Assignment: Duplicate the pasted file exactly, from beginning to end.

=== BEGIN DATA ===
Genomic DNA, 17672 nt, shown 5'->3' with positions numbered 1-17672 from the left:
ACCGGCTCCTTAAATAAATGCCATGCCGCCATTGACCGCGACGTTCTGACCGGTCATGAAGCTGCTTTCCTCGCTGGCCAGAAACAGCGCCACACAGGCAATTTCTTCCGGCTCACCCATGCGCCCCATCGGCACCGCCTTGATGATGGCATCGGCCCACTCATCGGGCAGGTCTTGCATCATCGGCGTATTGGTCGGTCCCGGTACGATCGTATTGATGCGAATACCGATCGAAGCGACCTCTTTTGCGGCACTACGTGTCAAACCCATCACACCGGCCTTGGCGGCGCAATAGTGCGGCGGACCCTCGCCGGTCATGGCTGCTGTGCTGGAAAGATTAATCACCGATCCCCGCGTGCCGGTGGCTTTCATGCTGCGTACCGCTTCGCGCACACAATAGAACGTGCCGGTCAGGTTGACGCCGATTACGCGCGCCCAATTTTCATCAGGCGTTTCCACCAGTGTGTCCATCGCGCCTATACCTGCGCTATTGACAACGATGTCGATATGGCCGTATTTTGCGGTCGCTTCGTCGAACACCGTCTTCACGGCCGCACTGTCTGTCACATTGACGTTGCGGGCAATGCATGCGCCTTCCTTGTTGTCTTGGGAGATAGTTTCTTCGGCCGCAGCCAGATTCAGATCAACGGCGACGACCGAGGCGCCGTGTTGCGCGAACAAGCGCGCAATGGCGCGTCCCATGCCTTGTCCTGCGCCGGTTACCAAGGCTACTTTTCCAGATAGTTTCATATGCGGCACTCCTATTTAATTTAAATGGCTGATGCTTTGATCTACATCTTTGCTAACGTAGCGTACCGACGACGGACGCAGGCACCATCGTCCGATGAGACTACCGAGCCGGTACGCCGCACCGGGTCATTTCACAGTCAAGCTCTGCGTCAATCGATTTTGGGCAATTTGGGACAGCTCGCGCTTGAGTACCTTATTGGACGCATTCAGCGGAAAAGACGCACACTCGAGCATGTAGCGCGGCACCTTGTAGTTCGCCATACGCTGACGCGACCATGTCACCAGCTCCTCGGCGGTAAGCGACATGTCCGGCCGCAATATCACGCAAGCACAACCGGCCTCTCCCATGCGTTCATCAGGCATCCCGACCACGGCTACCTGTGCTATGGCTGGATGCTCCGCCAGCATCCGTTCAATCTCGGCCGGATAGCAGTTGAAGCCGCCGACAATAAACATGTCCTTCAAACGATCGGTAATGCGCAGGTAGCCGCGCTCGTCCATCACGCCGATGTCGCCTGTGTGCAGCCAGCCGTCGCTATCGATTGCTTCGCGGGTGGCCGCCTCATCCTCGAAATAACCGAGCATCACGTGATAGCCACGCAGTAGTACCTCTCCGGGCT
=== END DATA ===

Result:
Genomic DNA, 17672 nt, shown 5'->3' with positions numbered 1-17672 from the left:
ACCGGCTCCTTAAATAAATGCCATGCCGCCATTGACCGCGACGTTCTGACCGGTCATGAAGCTGCTTTCCTCGCTGGCCAGAAACAGCGCCACACAGGCAATTTCTTCCGGCTCACCCATGCGCCCCATCGGCACCGCCTTGATGATGGCATCGGCCCACTCATCGGGCAGGTCTTGCATCATCGGCGTATTGGTCGGTCCCGGTACGATCGTATTGATGCGAATACCGATCGAAGCGACCTCTTTTGCGGCACTACGTGTCAAACCCATCACACCGGCCTTGGCGGCGCAATAGTGCGGCGGACCCTCGCCGGTCATGGCTGCTGTGCTGGAAAGATTAATCACCGATCCCCGCGTGCCGGTGGCTTTCATGCTGCGTACCGCTTCGCGCACACAATAGAACGTGCCGGTCAGGTTGACGCCGATTACGCGCGCCCAATTTTCATCAGGCGTTTCCACCAGTGTGTCCATCGCGCCTATACCTGCGCTATTGACAACGATGTCGATATGGCCGTATTTTGCGGTCGCTTCGTCGAACACCGTCTTCACGGCCGCACTGTCTGTCACATTGACGTTGCGGGCAATGCATGCGCCTTCCTTGTTGTCTTGGGAGATAGTTTCTTCGGCCGCAGCCAGATTCAGATCAACGGCGACGACCGAGGCGCCGTGTTGCGCGAACAAGCGCGCAATGGCGCGTCCCATGCCTTGTCCTGCGCCGGTTACCAAGGCTACTTTTCCAGATAGTTTCATATGCGGCACTCCTATTTAATTTAAATGGCTGATGCTTTGATCTACATCTTTGCTAACGTAGCGTACCGACGACGGACGCAGGCACCATCGTCCGATGAGACTACCGAGCCGGTACGCCGCACCGGGTCATTTCACAGTCAAGCTCTGCGTCAATCGATTTTGGGCAATTTGGGACAGCTCGCGCTTGAGTACCTTATTGGACGCATTCAGCGGAAAAGACGCACACTCGAGCATGTAGCGCGGCACCTTGTAGTTCGCCATACGCTGACGCGACCATGTCACCAGCTCCTCGGCGGTAAGCGACATGTCCGGCCGCAATATCACGCAAGCACAACCGGCCTCTCCCATGCGTTCATCAGGCATCCCGACCACGGCTACCTGTGCTATGGCTGGATGCTCCGCCAGCATCCGTTCAATCTCGGCCGGATAGCAGTTGAAGCCGCCGACAATAAACATGTCCTTCAAACGATCGGTAATGCGCAGGTAGCCGCGCTCGTCCATCACGCCGATGTCGCCTGTGTGCAGCCAGCCGTCGCTATCGATTGCTTCGCGGGTGGCCGCCTCATCCTCGAAATAACCGAGCATCACGTGATAGCCACGCAGTAGTACCTCTCCGGGCT